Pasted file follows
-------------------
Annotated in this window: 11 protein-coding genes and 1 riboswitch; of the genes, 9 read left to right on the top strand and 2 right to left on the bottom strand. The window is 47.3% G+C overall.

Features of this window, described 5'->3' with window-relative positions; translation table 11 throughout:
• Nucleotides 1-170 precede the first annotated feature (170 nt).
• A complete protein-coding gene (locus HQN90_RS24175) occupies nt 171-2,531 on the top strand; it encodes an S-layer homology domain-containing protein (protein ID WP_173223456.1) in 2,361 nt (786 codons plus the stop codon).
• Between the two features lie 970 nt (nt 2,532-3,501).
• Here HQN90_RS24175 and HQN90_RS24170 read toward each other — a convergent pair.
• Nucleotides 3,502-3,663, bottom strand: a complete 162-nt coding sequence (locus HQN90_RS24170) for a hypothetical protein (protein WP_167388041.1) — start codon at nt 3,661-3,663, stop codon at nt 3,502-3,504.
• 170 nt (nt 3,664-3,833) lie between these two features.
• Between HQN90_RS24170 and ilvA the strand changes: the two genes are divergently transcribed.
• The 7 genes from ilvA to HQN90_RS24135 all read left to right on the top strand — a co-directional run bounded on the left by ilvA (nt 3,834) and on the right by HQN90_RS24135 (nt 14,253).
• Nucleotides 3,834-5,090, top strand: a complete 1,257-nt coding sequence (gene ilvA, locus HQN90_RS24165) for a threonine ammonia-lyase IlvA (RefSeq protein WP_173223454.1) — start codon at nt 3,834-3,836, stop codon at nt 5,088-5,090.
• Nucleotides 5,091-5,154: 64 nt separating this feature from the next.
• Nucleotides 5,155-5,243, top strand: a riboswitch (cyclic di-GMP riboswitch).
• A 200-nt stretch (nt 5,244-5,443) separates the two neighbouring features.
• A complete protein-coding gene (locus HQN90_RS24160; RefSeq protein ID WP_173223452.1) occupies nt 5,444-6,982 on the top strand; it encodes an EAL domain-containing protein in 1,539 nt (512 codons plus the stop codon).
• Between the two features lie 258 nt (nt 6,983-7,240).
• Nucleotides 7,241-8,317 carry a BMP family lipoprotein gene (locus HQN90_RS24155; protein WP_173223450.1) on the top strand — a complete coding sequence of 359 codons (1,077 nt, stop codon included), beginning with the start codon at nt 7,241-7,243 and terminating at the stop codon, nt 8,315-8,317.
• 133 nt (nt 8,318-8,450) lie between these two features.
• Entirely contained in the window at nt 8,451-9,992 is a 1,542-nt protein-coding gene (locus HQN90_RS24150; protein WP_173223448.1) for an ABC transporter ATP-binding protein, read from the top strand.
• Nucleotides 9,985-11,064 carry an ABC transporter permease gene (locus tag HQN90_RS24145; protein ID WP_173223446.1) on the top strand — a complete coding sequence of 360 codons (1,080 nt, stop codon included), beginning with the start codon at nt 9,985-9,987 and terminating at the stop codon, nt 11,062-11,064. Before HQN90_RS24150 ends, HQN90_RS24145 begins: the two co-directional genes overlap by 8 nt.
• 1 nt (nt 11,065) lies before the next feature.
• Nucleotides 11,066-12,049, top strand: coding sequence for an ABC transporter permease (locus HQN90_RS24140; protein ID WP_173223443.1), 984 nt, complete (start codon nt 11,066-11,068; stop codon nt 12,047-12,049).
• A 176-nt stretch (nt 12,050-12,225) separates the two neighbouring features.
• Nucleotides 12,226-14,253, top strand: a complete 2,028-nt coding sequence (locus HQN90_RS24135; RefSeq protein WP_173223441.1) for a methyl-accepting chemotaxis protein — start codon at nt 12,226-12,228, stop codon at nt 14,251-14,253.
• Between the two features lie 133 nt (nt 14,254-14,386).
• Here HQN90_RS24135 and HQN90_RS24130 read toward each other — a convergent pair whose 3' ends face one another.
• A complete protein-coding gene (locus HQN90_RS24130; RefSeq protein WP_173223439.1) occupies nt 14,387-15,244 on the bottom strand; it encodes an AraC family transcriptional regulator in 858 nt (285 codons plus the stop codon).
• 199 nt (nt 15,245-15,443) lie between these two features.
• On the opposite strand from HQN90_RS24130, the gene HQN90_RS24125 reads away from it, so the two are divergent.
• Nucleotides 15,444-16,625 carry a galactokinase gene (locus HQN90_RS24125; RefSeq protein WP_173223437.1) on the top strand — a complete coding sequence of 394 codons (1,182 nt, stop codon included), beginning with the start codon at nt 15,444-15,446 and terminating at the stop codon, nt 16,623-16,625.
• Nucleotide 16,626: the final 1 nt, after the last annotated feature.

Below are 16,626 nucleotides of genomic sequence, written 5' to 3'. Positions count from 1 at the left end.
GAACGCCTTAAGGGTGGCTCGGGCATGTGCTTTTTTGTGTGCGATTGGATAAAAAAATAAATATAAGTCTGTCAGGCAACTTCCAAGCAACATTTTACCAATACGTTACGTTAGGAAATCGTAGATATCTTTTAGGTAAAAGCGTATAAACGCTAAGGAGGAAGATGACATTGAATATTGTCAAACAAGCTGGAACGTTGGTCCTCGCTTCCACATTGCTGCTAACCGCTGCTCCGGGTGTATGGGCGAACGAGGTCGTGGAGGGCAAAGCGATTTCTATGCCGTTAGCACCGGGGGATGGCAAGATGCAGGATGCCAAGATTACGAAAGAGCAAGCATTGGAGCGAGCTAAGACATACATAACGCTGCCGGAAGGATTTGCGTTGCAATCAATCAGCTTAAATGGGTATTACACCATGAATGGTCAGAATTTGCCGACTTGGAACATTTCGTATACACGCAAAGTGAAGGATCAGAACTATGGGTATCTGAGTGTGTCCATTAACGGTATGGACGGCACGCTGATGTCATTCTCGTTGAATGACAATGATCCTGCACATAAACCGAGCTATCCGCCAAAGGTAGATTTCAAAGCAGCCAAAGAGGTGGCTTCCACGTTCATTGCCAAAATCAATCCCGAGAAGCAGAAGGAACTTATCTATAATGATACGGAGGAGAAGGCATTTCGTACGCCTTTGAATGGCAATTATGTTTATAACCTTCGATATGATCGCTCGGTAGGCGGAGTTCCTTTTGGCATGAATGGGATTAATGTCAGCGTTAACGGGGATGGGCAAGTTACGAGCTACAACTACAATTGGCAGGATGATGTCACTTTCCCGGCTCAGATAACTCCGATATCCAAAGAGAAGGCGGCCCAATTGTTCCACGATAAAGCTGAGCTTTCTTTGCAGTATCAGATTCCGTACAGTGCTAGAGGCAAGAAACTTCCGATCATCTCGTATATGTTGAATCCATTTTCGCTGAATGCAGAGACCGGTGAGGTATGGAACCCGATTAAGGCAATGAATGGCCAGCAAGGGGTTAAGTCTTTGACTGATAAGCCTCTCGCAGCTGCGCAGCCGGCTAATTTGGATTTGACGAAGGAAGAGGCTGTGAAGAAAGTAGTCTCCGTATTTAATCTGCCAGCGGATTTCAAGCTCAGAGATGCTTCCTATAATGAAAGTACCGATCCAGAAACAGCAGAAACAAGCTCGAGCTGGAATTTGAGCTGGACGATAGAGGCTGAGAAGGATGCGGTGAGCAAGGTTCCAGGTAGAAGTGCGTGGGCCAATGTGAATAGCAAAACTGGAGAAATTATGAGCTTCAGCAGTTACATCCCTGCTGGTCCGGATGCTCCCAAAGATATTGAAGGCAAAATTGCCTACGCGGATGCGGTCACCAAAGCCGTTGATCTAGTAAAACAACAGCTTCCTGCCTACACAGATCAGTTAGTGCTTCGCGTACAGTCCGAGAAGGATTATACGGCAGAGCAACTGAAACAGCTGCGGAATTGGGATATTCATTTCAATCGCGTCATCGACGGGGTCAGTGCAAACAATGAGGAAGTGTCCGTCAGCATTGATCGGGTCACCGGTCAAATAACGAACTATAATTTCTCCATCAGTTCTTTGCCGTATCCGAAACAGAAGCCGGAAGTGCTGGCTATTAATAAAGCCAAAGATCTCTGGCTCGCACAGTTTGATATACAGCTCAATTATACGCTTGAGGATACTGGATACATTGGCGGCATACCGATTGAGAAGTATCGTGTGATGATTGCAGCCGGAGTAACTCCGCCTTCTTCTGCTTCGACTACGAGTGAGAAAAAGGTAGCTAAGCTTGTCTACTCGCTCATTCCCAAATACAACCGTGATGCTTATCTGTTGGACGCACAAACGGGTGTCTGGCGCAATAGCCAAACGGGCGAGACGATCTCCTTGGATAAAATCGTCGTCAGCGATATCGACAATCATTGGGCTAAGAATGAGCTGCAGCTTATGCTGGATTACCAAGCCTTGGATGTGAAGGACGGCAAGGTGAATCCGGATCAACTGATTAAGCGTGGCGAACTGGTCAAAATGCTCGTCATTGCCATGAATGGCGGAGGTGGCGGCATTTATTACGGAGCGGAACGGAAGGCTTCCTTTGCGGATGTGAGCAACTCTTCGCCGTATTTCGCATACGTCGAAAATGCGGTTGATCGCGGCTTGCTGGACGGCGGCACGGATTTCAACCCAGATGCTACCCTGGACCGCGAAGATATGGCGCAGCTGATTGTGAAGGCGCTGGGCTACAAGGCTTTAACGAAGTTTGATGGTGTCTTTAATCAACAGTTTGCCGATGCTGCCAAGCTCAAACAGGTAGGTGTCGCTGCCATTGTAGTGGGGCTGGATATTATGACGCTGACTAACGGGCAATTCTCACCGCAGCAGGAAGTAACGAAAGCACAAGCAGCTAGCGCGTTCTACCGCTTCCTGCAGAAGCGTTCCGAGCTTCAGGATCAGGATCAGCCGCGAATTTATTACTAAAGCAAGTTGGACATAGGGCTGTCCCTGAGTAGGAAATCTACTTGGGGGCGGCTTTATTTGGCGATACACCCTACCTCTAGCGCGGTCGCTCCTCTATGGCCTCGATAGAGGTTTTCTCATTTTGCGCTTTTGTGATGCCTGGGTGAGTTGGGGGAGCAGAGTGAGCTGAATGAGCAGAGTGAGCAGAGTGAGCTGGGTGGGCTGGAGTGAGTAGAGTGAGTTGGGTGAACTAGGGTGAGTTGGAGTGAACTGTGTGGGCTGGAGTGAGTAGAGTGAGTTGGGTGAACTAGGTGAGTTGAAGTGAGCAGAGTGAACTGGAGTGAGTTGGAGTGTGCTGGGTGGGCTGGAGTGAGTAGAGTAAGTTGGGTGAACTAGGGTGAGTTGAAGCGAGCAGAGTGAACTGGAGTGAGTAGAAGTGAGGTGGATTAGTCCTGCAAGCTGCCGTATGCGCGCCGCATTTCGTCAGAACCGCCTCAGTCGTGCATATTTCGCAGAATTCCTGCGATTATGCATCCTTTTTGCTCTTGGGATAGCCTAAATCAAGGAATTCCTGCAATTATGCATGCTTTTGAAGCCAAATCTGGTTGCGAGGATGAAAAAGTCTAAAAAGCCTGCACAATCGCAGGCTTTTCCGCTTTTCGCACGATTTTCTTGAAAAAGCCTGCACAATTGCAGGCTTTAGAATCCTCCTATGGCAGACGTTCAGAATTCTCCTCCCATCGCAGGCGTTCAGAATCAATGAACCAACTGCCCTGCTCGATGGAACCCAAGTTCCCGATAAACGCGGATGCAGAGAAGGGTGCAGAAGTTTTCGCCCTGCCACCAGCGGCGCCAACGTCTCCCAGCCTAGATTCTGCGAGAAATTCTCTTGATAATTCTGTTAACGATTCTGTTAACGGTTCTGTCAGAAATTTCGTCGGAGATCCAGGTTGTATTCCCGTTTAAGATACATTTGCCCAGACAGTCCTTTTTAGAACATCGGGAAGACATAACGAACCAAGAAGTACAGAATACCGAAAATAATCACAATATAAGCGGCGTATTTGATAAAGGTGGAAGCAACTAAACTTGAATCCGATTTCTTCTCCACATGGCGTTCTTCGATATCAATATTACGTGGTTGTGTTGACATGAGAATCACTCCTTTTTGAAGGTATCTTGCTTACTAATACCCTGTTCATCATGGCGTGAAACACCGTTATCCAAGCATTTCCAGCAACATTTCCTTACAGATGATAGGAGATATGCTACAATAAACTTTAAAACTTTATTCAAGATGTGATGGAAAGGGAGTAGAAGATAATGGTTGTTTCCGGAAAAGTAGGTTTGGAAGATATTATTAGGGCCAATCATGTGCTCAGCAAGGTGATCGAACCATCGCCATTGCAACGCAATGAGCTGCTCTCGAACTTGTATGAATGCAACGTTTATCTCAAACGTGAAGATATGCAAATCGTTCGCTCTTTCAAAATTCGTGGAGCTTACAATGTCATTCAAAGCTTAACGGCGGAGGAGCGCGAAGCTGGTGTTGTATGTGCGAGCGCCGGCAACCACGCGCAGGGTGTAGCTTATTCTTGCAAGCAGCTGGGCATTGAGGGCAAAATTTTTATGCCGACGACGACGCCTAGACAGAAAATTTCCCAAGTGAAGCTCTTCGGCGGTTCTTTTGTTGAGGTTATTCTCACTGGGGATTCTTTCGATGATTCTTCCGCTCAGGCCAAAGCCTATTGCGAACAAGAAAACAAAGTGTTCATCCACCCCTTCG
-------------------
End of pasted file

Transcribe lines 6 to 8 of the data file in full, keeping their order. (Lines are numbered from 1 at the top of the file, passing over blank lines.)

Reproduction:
• Here HQN90_RS24175 and HQN90_RS24170 read toward each other — a convergent pair.
• Nucleotides 3,502-3,663, bottom strand: a complete 162-nt coding sequence (locus HQN90_RS24170) for a hypothetical protein (protein WP_167388041.1) — start codon at nt 3,661-3,663, stop codon at nt 3,502-3,504.
• 170 nt (nt 3,664-3,833) lie between these two features.